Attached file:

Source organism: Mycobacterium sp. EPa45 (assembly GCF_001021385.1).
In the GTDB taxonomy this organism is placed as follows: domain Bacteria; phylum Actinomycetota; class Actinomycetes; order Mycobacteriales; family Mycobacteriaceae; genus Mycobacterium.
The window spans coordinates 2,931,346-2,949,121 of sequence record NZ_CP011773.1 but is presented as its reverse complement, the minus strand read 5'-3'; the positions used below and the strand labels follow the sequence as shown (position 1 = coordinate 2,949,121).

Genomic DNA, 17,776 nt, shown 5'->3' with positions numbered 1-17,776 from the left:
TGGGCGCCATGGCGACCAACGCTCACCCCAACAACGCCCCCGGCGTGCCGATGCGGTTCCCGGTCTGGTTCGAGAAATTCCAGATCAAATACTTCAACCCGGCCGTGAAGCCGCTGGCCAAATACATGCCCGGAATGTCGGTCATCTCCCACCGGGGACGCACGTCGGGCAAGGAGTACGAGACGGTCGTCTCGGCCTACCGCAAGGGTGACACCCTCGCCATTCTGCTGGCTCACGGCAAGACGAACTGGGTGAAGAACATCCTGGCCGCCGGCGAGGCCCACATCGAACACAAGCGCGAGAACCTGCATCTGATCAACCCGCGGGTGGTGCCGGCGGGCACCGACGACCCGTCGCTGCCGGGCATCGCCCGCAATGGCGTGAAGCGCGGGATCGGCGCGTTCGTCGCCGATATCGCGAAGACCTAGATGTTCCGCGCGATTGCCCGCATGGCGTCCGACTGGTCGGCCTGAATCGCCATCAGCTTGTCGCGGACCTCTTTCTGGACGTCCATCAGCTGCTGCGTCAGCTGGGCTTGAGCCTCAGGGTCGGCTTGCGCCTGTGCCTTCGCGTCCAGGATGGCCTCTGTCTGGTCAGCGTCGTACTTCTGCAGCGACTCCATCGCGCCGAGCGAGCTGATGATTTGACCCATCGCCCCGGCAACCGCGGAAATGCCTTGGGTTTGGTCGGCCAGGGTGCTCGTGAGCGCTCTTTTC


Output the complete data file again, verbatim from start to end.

Source organism: Mycobacterium sp. EPa45 (assembly GCF_001021385.1).
In the GTDB taxonomy this organism is placed as follows: domain Bacteria; phylum Actinomycetota; class Actinomycetes; order Mycobacteriales; family Mycobacteriaceae; genus Mycobacterium.
The window spans coordinates 2,931,346-2,949,121 of sequence record NZ_CP011773.1 but is presented as its reverse complement, the minus strand read 5'-3'; the positions used below and the strand labels follow the sequence as shown (position 1 = coordinate 2,949,121).

Genomic DNA, 17,776 nt, shown 5'->3' with positions numbered 1-17,776 from the left:
TGGGCGCCATGGCGACCAACGCTCACCCCAACAACGCCCCCGGCGTGCCGATGCGGTTCCCGGTCTGGTTCGAGAAATTCCAGATCAAATACTTCAACCCGGCCGTGAAGCCGCTGGCCAAATACATGCCCGGAATGTCGGTCATCTCCCACCGGGGACGCACGTCGGGCAAGGAGTACGAGACGGTCGTCTCGGCCTACCGCAAGGGTGACACCCTCGCCATTCTGCTGGCTCACGGCAAGACGAACTGGGTGAAGAACATCCTGGCCGCCGGCGAGGCCCACATCGAACACAAGCGCGAGAACCTGCATCTGATCAACCCGCGGGTGGTGCCGGCGGGCACCGACGACCCGTCGCTGCCGGGCATCGCCCGCAATGGCGTGAAGCGCGGGATCGGCGCGTTCGTCGCCGATATCGCGAAGACCTAGATGTTCCGCGCGATTGCCCGCATGGCGTCCGACTGGTCGGCCTGAATCGCCATCAGCTTGTCGCGGACCTCTTTCTGGACGTCCATCAGCTGCTGCGTCAGCTGGGCTTGAGCCTCAGGGTCGGCTTGCGCCTGTGCCTTCGCGTCCAGGATGGCCTCTGTCTGGTCAGCGTCGTACTTCTGCAGCGACTCCATCGCGCCGAGCGAGCTGATGATTTGACCCATCGCCCCGGCAACCGCGGAAATGCCTTGGGTTTGGTCGGCCAGGGTGCTCGTGAGCGCTCTTTTC